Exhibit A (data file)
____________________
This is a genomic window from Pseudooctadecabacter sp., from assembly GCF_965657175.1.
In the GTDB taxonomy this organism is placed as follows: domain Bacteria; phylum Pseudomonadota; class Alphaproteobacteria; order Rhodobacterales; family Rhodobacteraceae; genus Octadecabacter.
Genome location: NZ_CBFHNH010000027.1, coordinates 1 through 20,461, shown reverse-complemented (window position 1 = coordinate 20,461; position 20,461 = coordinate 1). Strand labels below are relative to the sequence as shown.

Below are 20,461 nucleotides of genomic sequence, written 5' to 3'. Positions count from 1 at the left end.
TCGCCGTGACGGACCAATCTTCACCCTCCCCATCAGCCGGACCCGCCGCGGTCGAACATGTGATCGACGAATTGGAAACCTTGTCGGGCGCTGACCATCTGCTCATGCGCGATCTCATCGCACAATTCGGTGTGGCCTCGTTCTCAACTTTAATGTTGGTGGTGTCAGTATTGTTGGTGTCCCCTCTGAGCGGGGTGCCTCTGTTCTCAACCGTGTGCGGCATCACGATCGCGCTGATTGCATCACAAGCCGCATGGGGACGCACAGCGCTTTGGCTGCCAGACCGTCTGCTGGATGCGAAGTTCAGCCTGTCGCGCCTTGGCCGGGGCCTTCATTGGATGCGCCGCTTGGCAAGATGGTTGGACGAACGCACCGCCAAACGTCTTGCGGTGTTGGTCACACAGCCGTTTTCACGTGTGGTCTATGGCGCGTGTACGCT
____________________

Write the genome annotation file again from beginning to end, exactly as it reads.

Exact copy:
This is a genomic window from Pseudooctadecabacter sp., from assembly GCF_965657175.1.
In the GTDB taxonomy this organism is placed as follows: domain Bacteria; phylum Pseudomonadota; class Alphaproteobacteria; order Rhodobacterales; family Rhodobacteraceae; genus Octadecabacter.
Genome location: NZ_CBFHNH010000027.1, coordinates 1 through 20,461, shown reverse-complemented (window position 1 = coordinate 20,461; position 20,461 = coordinate 1). Strand labels below are relative to the sequence as shown.

Below are 20,461 nucleotides of genomic sequence, written 5' to 3'. Positions count from 1 at the left end.
TCGCCGTGACGGACCAATCTTCACCCTCCCCATCAGCCGGACCCGCCGCGGTCGAACATGTGATCGACGAATTGGAAACCTTGTCGGGCGCTGACCATCTGCTCATGCGCGATCTCATCGCACAATTCGGTGTGGCCTCGTTCTCAACTTTAATGTTGGTGGTGTCAGTATTGTTGGTGTCCCCTCTGAGCGGGGTGCCTCTGTTCTCAACCGTGTGCGGCATCACGATCGCGCTGATTGCATCACAAGCCGCATGGGGACGCACAGCGCTTTGGCTGCCAGACCGTCTGCTGGATGCGAAGTTCAGCCTGTCGCGCCTTGGCCGGGGCCTTCATTGGATGCGCCGCTTGGCAAGATGGTTGGACGAACGCACCGCCAAACGTCTTGCGGTGTTGGTCACACAGCCGTTTTCACGTGTGGTCTATGGCGCGTGTACGCT